MathOverflow is a question and answer site for professional mathematicians. It's 100% free, no registration required.

Sign up
Here's how it works:
  1. Anybody can ask a question
  2. Anybody can answer
  3. The best answers are voted up and rise to the top

Does space(n) have a complete language? Actually the following was in a complexity cource final exam :

if A is SPACE(n) hard then A is also PSPACE-hard

(this is supposed to be shown by padding...i don't know how exactly)

i think that it is false (if space(n) has a complete language then it is trivially false) because of the proof of TBQF being PSPACE-complete (with some minor modifications, i think that it can be shown that there is a language which is space(n) hard (not nessesarily complete) that it is decided by a O(n^k) for some small value of k). I am not sure though!!

share|cite|improve this question
Under what type of reductions? – Robin Kothari Sep 26 '10 at 3:47

The padding trick to show that if $A$ is DSPACE($n$)-hard then it is also PSPACE-hard is fairly standard and goes as follows. Start with an arbitrary language $B$ in PSPACE, say in DSPACE($n^k$). Let $B'$ be the "padded" version of $B$ defined as the set of words of the form $$ x01^{|x|^k} $$ for $x \in B$. Note that $B'$ is in DSPACE($n$) since we are given the space to simulate the $n^k$-space machine in the input, and that there is a trivial reduction from $B$ to $B'$: $$ x \mapsto x01^{|x|^k}. $$ Now, since $A$ is DSPACE($n$)-hard and $B'$ is in DSPACE($n$), there is a also a polynomial-time reduction from $B'$ to $A$. Composing the reductions we get the one from $B$ to $A$.

Note that this fact is not incompatible with DSPACE($n$) having a complete language (under polynomial-time reductions) and the fact that DSPACE($n$) $\not=$ PSPACE because DSPACE($n$) is not closed under polynomial-time reductions. Whether DSPACE($n$) actually has a complete language is a different story. The standard candidates (QBF, universal space bounded machine, etc.) incur $O(\log n)$ factors in the encodings to take care of unbounded alphabets or unbounded number of tapes in the machines defining DSPACE($n$), so they do not work directly. Relatively recent work by Ryan Williams where he examines the efficiency of the encodings could be relevant for this (see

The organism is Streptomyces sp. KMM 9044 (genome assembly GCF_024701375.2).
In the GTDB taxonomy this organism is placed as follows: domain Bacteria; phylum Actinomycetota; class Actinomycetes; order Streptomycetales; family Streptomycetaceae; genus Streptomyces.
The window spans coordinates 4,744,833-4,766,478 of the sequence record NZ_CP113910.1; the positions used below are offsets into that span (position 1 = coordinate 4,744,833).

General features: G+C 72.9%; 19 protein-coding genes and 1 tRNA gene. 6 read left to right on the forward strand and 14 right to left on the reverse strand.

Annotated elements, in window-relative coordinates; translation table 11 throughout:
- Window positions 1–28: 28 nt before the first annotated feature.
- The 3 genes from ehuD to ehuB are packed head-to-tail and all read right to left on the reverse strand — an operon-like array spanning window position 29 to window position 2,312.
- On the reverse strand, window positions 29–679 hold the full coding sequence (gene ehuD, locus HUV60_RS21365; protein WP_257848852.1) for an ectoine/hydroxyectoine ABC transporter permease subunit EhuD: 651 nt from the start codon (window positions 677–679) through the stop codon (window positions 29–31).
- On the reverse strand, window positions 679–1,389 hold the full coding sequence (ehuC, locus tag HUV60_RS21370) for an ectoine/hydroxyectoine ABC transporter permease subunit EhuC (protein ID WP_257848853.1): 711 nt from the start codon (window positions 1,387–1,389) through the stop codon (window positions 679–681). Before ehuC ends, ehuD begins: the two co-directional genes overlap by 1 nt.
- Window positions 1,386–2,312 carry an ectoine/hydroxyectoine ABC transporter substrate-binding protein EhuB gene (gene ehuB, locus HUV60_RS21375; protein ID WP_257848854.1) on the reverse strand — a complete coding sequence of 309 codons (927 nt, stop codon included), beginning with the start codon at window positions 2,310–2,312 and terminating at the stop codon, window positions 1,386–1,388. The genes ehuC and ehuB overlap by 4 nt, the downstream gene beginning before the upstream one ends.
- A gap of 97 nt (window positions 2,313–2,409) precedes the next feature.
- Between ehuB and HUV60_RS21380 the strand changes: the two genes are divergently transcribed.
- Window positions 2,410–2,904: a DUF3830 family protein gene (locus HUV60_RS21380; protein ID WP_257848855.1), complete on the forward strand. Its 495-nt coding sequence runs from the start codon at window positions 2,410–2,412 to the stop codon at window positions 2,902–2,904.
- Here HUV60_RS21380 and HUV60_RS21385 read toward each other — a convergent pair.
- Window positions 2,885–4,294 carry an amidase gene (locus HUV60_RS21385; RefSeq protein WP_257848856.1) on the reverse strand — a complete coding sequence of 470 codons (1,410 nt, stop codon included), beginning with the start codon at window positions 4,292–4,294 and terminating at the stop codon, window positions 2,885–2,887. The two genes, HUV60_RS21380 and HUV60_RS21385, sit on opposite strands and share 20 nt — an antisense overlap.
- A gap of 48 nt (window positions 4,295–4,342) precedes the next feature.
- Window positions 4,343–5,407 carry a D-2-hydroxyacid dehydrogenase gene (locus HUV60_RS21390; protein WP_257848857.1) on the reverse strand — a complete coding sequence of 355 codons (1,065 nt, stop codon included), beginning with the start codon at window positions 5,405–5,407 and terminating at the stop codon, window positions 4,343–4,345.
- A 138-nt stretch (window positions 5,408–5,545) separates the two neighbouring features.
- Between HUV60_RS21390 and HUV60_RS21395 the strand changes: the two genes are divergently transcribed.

share|cite|improve this answer
This is meant to be a comment on Kristoffer's answer below but I don't have enough reputation to place it there. The comment is that it seems to me that the tape-compression theorem, which you invoke to turn every machine to one with a single work-tape and a fixed alphabet, works precisely by increasing the alphabet or the number of work-tapes; or does it? – slimton Sep 27 '10 at 21:47

Thanks!!! The padding explanation was very enlighting!!!!

I also understand the part about DSPACE(n) having complete language doesn't contradict the above, but even if there is a O(n^{3}) DSPACE(n) hard language (that is what i meant when i mentioned an O(n^{k}) language for some small k) then this could lead to a contradiction (it depends on the size of the reduction...since a O(n^k) (k>>3) language could be reduced to this DSPACE(n)-hard language but the reduction could output an O(n^{k/3}) size input for the machine that decides this DSPACE(n)-hard language)..but if this is not the case that could lead to SPACE(n^{k_{1}}) = SPACE(n^{k_{2}}), with k_{1} < k_{2}.

thank you again!!!

share|cite|improve this answer
Hi kos, you should register an account so that your reputation will be in one place, and you can then edit, comment, and vote on other answers -- write the moderators so that they can combine your two unregistered accounts into one as well. – j.c. Sep 27 '10 at 19:43

A canonical complete language for $LINSPACE = DSPACE(n)$ would be the following language

$L =\{ < M,x,1^s>\ :\ M\ \text{is a Turing machine that accepts}\ x\ \text{using space}\ s\}$

which is complete for $LINSPACE$ under linear time reductions, logspace reductions, as well as polynomial time reductions.

Here linear time reductions are arguably the most natural reductions, since LINSPACE is closed under linear time reductions these. As for logspace and polynomial time reductions, the language $L$ above is even hard for $PSPACE$ under these reductions.

Another thing to mention about linear space is the connection to context sensitive languages. Turing machines that operate in linear space are also known as Linear bounded automata. Through grammars one can define (somewhat more natural) complete languages for $LINSPACE$ and $NLINSPACE=NSPACE(n)$ than the canonical complete problems.

share|cite|improve this answer
I should also clarify to address the worries expressed in the previous answer of possible large alphabets and number of tapes of the Turing machine M in the language $L$ defined above. I shall simply only allow Turing machines M over a fixed tape alphabet and with a single work-tape. This ensures that $L$ is in $LINSPACE$. Also, by tape reduction and encoding alphabets, any $O(n)$ space bounded Turing machine can be converted into this form and still be $O(n)$ space bounded. – Kristoffer Arnsfelt Hansen Sep 27 '10 at 19:22

If we consider only log-space reductions, can it be then that L (above) is also PSPACE-hard? (doesn't the padding trick suggest that we use polynomial-space reduction?)

share|cite|improve this answer
This should really have been left as an edit to the original question. – Yemon Choi Sep 29 '10 at 22:53

Your Answer


By posting your answer, you agree to the privacy policy and terms of service.

Not the answer you're looking for? Browse other questions tagged or ask your own question.